How can I begin to describe this experience? I could start with the facts, maybe the emotional impact, the sociological interaction with the patrol, my paternal connection with my son…
The facts, we trekked 92 miles after all was said and done – the trip was to be 82 but we quickly learned that those were “Philmont Miles” an approximation at best. How it went, beautifully – very little challenges along the way. Steve, one of the other 3 dads did a great job preparing us and planning our trek in Philmont. We landed in Denver, and took a van to Cimerron, NM, that was my responsibility for the planning and execution of this life event. I had organized the flights and the bus transportation. Airtran did a good job with our tickets and bags. I had booked a group trip for the 11 of us as we were then assured seats and pricing. We had no issue getting our packs in the proper weight beforehand but a little trouble on the way home as this wasn’t an Airtran hub and they weren’t as forgiving. We had our trusty driver arrive in a white van with a trailer, John – he safely took us along the 5 hour ride – stopped along the way for a little food and coffee.
4 Adults – dads who are referred to as Advisors and 7 boys – scouts who are pretty much running the show (when we let them). Two of our scouts were without parents and they were fantastic, no issues, pretty darn independent. In fact all of the boys really did an amazing job. As we arrived we were organized at Base Camp, the boys got their orders from our guide Ethan, who turned out to be a nice Jewish boy from Pikesville. Derrek, the lead boy and patrol leader got our maps set, itinerary (his “life”) that he took everywhere we went. Our first official day was a stay in the canvas tents of based camp – looked like an army base. We had our shakedown – where Ethan made sure we didn’t take too much but had everything we needed.
Our departure was the next morning – bright and early. We did our group photo and walked down to the van that took us to Mile 6 turnaround. From there we were guided by Ethan for a day and a half – then on our own. Here is what we did: Our Actual GPS Log in New Mexico:
View Philmont T87 2011 in a larger map
The details are a long story – in fact we walked 92 miles in 11 days with 40 pound packs (on average, some more some less), camped in tents at night, gathered and treated water, hung our food in bear bags, cooked as a patrol eating together, pooped in the woods or in “red roof’s” or out houses (holes in the ground with a toilet seat). We worked together as a unit to support each other, sometimes got on each others nerves and sometimes we had a moment – where we really connected.
Each day involved an event, a place, or a hike. One day, for example we climbed Mt. Baldy – rising 3 thousand feet above our starting point to 12 thousand feet; 12 miles in all up and down. Another day we arrive in a little town like Miranda to shoot black powder or at Ponil where we climbed a spar pole. The evenings at certain camps had entertainment – campfire (fake as there was extreme fire danger due to lack of rain the previous months) and the folks who acted the part during the day did so at night. For example the guides at Ponil were loggers who dressed and talked the part, at night they gave us a guitar, banjo, washboard song and skit show – very funny and very good.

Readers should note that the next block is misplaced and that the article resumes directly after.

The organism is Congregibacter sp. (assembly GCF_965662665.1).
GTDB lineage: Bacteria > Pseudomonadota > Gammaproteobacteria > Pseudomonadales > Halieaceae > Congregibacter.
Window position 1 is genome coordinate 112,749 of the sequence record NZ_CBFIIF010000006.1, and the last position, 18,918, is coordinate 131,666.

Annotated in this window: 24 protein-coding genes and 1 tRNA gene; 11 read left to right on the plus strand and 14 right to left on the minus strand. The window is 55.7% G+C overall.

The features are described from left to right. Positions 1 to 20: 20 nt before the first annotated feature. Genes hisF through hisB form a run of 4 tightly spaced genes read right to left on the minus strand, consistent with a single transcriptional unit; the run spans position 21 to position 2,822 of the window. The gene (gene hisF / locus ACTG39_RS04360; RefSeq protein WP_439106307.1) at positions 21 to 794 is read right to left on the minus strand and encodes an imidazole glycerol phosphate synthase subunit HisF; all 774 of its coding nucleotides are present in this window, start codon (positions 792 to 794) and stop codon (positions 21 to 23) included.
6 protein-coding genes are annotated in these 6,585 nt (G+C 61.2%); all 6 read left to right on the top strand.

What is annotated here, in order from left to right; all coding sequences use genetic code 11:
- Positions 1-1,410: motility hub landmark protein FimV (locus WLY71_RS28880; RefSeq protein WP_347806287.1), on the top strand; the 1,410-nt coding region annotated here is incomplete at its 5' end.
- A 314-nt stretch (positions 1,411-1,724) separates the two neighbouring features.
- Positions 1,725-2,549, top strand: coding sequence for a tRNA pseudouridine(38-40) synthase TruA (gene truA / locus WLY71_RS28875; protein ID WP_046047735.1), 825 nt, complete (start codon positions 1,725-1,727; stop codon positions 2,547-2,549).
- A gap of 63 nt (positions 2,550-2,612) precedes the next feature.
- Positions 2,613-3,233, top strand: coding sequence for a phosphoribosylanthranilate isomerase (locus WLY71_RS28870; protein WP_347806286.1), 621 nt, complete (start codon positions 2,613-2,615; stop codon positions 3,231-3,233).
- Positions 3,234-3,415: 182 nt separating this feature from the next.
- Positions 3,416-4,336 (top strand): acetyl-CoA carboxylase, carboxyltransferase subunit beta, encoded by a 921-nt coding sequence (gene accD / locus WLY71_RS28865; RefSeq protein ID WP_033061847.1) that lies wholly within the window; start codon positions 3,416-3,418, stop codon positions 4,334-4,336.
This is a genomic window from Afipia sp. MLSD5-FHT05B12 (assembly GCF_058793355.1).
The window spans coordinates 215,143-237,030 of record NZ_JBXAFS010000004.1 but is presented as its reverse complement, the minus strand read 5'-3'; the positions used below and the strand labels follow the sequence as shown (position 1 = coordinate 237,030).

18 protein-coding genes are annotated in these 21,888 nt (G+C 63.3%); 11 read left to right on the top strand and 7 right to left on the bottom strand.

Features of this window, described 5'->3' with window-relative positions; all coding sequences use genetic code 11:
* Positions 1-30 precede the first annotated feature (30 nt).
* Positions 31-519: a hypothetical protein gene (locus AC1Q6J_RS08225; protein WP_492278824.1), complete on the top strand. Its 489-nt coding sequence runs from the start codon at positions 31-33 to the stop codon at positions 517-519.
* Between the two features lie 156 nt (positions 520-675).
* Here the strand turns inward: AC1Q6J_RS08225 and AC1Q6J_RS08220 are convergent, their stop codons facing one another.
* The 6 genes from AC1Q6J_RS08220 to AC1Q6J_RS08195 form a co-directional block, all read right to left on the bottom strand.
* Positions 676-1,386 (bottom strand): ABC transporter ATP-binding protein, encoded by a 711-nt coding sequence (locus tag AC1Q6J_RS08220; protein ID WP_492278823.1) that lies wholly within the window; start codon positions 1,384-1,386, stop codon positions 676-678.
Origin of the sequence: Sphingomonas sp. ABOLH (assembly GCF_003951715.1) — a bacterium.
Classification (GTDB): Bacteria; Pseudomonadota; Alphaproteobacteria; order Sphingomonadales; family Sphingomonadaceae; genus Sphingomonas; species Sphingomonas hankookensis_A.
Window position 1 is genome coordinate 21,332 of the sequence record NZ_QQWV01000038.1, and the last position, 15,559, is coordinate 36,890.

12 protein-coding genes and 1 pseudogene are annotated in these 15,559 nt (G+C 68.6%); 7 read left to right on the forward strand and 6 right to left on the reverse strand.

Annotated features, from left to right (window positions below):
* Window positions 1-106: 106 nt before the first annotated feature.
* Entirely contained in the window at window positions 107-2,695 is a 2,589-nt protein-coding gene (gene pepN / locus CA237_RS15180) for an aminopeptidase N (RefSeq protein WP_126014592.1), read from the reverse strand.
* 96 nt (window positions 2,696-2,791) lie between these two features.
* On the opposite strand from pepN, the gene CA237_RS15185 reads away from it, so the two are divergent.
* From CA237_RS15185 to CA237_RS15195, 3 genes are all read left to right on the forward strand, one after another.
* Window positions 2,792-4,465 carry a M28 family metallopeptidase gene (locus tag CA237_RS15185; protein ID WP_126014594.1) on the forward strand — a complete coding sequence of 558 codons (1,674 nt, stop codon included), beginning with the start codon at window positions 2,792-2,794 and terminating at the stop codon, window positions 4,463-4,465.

Most important for me was my personal growth and the connection I had with Daniel – my son. Personally I felt great about the things I did, had time to reflect on how people are and how we interact socially, under stress, in the most basic ways. I had time to look at how I behave, how I react, how I can grow. The outlook was literally and emotionally amazing to say the least – when you look at that big sky its pretty overwhelming. And when you climb all day to get there it really makes it stick.
I watched Daniel lead, share, laugh and achieve. His is a most amazing young man and I’m proud and so happy to have him in my life. I feel we are closer, have a bond forever and that we both have grown from this experience.
My last “Rose” or good thing about the day – on our last day was a poem I wrote.Step Step Step Look up, look out at the shadows and angles of mountain peaks Look down look in to the flowers and foot prints we seek. Big puffs of clouds as far as you can see Tall trees a sea of green rocky mountains, dusty hills dry meadows. Step Step Step So many steps, no regrets 12 days on the trail Look around, hear the sounds Feel the wind, hear it sing Smell the trees, feel the breeze. Climbing poles, digging holes, T Rex tracks, shooting hats Indian writings, gold panning, branding Frisbee chasing, burrow racing. We walked the miles We shared smiles And occasionally hit the wall, But you breath in the air Becoming aware Of all the wonder God has given you, You close your eyes And you realize What you now know you can do. I’m happy I came Despite the rain And the pain And some of the stress, It was worth the blisters And though I miss Daniel’s sisters It seems to be ending too soon. I look back at the steps we have taken The occasional hearts that were breaking Like mine is now My pride in watching you grow Is a feeling that won’t leave me for a while So I smile And say thank you for this day The last ten and the one tomorrow